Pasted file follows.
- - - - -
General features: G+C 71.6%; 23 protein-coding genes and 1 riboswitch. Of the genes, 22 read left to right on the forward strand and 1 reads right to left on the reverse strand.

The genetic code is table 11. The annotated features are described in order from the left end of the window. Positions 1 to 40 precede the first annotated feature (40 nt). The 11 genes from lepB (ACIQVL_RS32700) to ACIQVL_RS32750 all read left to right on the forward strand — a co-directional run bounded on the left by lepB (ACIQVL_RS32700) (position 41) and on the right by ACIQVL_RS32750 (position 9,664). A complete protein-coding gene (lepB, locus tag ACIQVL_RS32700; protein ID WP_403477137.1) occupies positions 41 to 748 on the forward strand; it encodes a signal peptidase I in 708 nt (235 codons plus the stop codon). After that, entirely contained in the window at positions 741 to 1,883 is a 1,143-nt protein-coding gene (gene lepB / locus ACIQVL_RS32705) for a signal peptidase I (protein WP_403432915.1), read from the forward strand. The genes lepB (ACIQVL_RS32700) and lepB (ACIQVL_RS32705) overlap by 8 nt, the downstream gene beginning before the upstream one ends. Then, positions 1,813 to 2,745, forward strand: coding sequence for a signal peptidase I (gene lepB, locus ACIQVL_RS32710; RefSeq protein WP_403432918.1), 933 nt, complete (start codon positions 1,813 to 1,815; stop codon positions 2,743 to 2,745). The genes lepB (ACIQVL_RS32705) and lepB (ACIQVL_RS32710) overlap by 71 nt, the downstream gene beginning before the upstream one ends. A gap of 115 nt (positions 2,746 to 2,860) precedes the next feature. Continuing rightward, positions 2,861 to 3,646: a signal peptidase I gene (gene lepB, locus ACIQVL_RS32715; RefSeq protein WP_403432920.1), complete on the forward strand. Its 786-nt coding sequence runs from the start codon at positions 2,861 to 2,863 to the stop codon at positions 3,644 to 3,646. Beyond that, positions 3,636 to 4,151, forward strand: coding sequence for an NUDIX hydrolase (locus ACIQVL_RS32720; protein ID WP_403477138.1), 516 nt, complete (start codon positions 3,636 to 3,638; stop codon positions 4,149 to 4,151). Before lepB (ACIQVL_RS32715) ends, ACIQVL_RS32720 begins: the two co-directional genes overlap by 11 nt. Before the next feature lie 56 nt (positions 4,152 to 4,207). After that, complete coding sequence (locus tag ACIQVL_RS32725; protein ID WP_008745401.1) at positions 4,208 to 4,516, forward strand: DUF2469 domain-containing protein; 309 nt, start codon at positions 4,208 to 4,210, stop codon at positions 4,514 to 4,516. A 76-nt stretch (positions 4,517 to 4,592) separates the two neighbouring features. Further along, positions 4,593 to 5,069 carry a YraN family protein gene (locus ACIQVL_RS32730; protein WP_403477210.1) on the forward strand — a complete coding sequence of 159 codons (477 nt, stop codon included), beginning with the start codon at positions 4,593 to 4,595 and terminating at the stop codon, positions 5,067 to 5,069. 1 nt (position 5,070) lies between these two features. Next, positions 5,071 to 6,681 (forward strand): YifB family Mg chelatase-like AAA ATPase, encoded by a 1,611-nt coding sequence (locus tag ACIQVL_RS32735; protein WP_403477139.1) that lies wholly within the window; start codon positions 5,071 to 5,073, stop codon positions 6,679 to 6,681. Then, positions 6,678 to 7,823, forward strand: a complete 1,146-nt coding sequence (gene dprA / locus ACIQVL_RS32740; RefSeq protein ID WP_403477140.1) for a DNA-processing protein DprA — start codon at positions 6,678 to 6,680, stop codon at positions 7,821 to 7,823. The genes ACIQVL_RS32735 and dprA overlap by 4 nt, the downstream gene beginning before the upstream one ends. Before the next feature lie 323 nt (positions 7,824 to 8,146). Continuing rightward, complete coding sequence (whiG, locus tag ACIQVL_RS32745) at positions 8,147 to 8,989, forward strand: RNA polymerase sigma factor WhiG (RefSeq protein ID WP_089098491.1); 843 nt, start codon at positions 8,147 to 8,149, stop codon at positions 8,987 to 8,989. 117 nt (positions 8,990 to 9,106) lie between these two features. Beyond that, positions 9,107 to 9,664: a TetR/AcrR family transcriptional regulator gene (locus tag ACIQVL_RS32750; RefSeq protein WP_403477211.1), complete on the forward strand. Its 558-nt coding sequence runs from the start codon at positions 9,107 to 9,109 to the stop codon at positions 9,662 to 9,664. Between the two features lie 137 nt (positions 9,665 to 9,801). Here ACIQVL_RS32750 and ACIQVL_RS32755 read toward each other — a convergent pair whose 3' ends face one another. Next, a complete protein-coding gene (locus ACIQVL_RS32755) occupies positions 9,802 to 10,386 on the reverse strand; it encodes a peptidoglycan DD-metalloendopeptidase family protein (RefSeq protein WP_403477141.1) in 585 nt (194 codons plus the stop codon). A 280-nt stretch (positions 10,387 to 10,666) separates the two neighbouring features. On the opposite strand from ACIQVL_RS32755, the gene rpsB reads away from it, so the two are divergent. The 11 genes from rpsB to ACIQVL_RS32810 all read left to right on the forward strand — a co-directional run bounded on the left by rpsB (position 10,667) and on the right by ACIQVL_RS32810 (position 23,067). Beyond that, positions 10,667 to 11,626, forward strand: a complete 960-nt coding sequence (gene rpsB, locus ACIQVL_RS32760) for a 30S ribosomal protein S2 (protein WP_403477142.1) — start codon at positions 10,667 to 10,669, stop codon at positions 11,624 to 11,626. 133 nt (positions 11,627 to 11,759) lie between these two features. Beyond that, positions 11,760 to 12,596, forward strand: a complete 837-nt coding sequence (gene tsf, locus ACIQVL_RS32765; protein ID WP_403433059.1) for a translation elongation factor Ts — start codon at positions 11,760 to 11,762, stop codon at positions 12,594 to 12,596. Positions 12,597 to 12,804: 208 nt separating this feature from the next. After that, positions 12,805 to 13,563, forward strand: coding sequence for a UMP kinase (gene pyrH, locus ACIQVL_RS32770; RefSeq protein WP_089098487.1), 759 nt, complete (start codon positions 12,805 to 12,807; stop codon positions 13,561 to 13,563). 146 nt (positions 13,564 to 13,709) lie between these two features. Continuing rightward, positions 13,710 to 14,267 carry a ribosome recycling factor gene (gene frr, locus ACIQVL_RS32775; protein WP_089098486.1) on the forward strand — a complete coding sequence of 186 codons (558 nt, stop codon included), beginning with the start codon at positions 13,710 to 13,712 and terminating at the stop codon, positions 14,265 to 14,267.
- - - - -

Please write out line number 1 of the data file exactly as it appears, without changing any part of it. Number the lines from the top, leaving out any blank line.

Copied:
General features: G+C 71.6%; 23 protein-coding genes and 1 riboswitch. Of the genes, 22 read left to right on the forward strand and 1 reads right to left on the reverse strand.